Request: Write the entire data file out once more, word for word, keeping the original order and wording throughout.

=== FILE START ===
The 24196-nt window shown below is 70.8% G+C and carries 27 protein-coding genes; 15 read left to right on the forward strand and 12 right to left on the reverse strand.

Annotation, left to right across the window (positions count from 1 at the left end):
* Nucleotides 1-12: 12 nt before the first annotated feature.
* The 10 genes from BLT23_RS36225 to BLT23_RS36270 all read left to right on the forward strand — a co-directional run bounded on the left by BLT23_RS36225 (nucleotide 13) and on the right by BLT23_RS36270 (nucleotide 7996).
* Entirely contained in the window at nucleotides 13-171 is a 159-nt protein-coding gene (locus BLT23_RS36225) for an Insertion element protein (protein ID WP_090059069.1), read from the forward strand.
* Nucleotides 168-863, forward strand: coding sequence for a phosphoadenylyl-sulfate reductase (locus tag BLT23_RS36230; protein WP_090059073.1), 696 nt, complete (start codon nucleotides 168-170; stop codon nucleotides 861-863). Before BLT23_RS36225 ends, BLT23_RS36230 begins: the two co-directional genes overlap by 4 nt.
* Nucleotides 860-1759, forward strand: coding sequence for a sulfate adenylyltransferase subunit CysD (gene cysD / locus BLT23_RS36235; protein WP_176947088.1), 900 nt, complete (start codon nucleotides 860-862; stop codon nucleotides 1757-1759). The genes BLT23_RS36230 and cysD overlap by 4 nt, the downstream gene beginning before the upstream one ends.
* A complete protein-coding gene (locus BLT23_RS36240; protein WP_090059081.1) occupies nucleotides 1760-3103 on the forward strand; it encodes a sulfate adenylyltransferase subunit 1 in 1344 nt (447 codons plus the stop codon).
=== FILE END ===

The 24196-nt window shown below is 70.8% G+C and carries 27 protein-coding genes; 15 read left to right on the forward strand and 12 right to left on the reverse strand.

Annotation, left to right across the window (positions count from 1 at the left end):
* Nucleotides 1-12: 12 nt before the first annotated feature.
* The 10 genes from BLT23_RS36225 to BLT23_RS36270 all read left to right on the forward strand — a co-directional run bounded on the left by BLT23_RS36225 (nucleotide 13) and on the right by BLT23_RS36270 (nucleotide 7996).
* Entirely contained in the window at nucleotides 13-171 is a 159-nt protein-coding gene (locus BLT23_RS36225) for an Insertion element protein (protein ID WP_090059069.1), read from the forward strand.
* Nucleotides 168-863, forward strand: coding sequence for a phosphoadenylyl-sulfate reductase (locus tag BLT23_RS36230; protein WP_090059073.1), 696 nt, complete (start codon nucleotides 168-170; stop codon nucleotides 861-863). Before BLT23_RS36225 ends, BLT23_RS36230 begins: the two co-directional genes overlap by 4 nt.
* Nucleotides 860-1759, forward strand: coding sequence for a sulfate adenylyltransferase subunit CysD (gene cysD / locus BLT23_RS36235; protein WP_176947088.1), 900 nt, complete (start codon nucleotides 860-862; stop codon nucleotides 1757-1759). The genes BLT23_RS36230 and cysD overlap by 4 nt, the downstream gene beginning before the upstream one ends.
* A complete protein-coding gene (locus BLT23_RS36240; protein WP_090059081.1) occupies nucleotides 1760-3103 on the forward strand; it encodes a sulfate adenylyltransferase subunit 1 in 1344 nt (447 codons plus the stop codon).